Once we’ve saved this filter and applied it to a view, Google Analytics will check the IP addresses of traffic to the web property and exclude those that match the filter. It will take a little time for the filter to catch all of the traffic.
To test that the filter is excluding internal traffic, click Reporting.Then, click “Real-Time” in the left-hand navigation. Now click “Overview.”
This shows you a report of real-time traffic to your website. If you’re on your internal network, you should notice that your internal user traffic should decline over the next 30 minutes. Once the filters have taken effect, Analytics won’t collect any internal activity for the IP address you filtered.
Once you’ve verified this filter is working in your test view, you can add it to your master view. Click on the Admin tab again. Then select the View pull-down menu.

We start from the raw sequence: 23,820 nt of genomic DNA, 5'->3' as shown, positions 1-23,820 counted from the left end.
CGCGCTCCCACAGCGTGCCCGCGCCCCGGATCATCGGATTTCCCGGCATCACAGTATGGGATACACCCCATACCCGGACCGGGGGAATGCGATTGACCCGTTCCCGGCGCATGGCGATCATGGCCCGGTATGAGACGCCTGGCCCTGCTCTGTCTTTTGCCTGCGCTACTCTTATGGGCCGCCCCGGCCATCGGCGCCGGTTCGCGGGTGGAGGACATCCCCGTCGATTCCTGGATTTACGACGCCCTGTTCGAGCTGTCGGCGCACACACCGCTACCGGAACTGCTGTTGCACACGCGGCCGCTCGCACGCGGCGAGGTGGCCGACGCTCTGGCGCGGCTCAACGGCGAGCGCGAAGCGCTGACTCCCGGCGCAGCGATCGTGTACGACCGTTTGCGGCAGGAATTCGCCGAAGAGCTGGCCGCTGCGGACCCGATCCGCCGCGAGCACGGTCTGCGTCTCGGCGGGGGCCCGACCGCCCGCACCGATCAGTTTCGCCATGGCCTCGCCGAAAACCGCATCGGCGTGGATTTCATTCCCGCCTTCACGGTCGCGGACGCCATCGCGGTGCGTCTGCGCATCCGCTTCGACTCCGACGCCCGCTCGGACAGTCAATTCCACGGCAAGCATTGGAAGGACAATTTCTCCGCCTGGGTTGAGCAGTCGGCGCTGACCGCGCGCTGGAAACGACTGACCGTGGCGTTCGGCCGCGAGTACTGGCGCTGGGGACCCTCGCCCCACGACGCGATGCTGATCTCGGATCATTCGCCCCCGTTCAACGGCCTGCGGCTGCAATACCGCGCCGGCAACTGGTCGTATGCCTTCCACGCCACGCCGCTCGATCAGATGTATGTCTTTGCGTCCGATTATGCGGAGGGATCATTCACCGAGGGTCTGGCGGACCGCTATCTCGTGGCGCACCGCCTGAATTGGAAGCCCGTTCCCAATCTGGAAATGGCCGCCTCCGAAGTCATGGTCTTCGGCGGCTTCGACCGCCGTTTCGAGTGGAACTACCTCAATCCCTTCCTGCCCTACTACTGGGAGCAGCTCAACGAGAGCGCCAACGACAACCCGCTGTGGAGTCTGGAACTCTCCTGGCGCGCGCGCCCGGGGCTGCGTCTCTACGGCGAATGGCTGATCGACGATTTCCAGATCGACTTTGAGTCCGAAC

Select the “Master View.”
Now click “Filters.”
Then click “Add Filter.”
Now, instead of “Create new Filter,” select the radio button for “Apply existing Filter.”
This will allow you to select from a list of filters you’ve previously created. Click Save.
Now you can see that the filter is applied to the “Master View.”
Note that if you apply multiple filters to a view, each filter will be applied in the order they appear in your filter settings. So if you have two filters, the data will pass through the first filter before passing through the second. So be mindful of the order in which you apply your filters.
It’s that easy to create or add predefined filters to views to make sure you’re collecting and protecting the data you need.